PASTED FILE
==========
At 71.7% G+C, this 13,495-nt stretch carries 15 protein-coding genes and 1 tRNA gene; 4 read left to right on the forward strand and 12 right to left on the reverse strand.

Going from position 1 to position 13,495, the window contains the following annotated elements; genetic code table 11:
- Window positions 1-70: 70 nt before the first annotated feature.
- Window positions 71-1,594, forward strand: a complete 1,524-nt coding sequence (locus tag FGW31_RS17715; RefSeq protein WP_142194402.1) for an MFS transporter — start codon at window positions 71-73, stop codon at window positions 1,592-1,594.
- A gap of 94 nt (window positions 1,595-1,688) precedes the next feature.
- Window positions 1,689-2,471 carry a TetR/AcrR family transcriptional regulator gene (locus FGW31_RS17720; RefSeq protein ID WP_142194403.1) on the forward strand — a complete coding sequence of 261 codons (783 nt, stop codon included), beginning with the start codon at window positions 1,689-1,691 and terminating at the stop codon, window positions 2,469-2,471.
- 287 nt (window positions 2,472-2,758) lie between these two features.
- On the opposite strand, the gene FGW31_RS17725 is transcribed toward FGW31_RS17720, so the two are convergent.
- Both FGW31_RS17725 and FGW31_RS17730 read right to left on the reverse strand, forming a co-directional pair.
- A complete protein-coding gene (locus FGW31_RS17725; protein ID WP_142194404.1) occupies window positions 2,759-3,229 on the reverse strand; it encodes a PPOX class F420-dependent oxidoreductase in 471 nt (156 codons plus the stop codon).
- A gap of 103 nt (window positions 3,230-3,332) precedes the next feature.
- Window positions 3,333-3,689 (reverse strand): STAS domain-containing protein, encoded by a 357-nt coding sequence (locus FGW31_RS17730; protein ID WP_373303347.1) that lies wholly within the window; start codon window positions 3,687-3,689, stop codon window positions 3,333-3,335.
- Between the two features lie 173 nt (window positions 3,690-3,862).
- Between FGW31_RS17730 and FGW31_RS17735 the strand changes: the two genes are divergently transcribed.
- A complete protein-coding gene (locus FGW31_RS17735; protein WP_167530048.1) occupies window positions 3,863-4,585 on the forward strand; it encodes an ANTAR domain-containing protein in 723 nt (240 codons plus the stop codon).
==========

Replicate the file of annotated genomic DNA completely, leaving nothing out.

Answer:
At 71.7% G+C, this 13,495-nt stretch carries 15 protein-coding genes and 1 tRNA gene; 4 read left to right on the forward strand and 12 right to left on the reverse strand.

Going from position 1 to position 13,495, the window contains the following annotated elements; genetic code table 11:
- Window positions 1-70: 70 nt before the first annotated feature.
- Window positions 71-1,594, forward strand: a complete 1,524-nt coding sequence (locus tag FGW31_RS17715; RefSeq protein WP_142194402.1) for an MFS transporter — start codon at window positions 71-73, stop codon at window positions 1,592-1,594.
- A gap of 94 nt (window positions 1,595-1,688) precedes the next feature.
- Window positions 1,689-2,471 carry a TetR/AcrR family transcriptional regulator gene (locus FGW31_RS17720; RefSeq protein ID WP_142194403.1) on the forward strand — a complete coding sequence of 261 codons (783 nt, stop codon included), beginning with the start codon at window positions 1,689-1,691 and terminating at the stop codon, window positions 2,469-2,471.
- 287 nt (window positions 2,472-2,758) lie between these two features.
- On the opposite strand, the gene FGW31_RS17725 is transcribed toward FGW31_RS17720, so the two are convergent.
- Both FGW31_RS17725 and FGW31_RS17730 read right to left on the reverse strand, forming a co-directional pair.
- A complete protein-coding gene (locus FGW31_RS17725; protein ID WP_142194404.1) occupies window positions 2,759-3,229 on the reverse strand; it encodes a PPOX class F420-dependent oxidoreductase in 471 nt (156 codons plus the stop codon).
- A gap of 103 nt (window positions 3,230-3,332) precedes the next feature.
- Window positions 3,333-3,689 (reverse strand): STAS domain-containing protein, encoded by a 357-nt coding sequence (locus FGW31_RS17730; protein ID WP_373303347.1) that lies wholly within the window; start codon window positions 3,687-3,689, stop codon window positions 3,333-3,335.
- Between the two features lie 173 nt (window positions 3,690-3,862).
- Between FGW31_RS17730 and FGW31_RS17735 the strand changes: the two genes are divergently transcribed.
- A complete protein-coding gene (locus FGW31_RS17735; protein WP_167530048.1) occupies window positions 3,863-4,585 on the forward strand; it encodes an ANTAR domain-containing protein in 723 nt (240 codons plus the stop codon).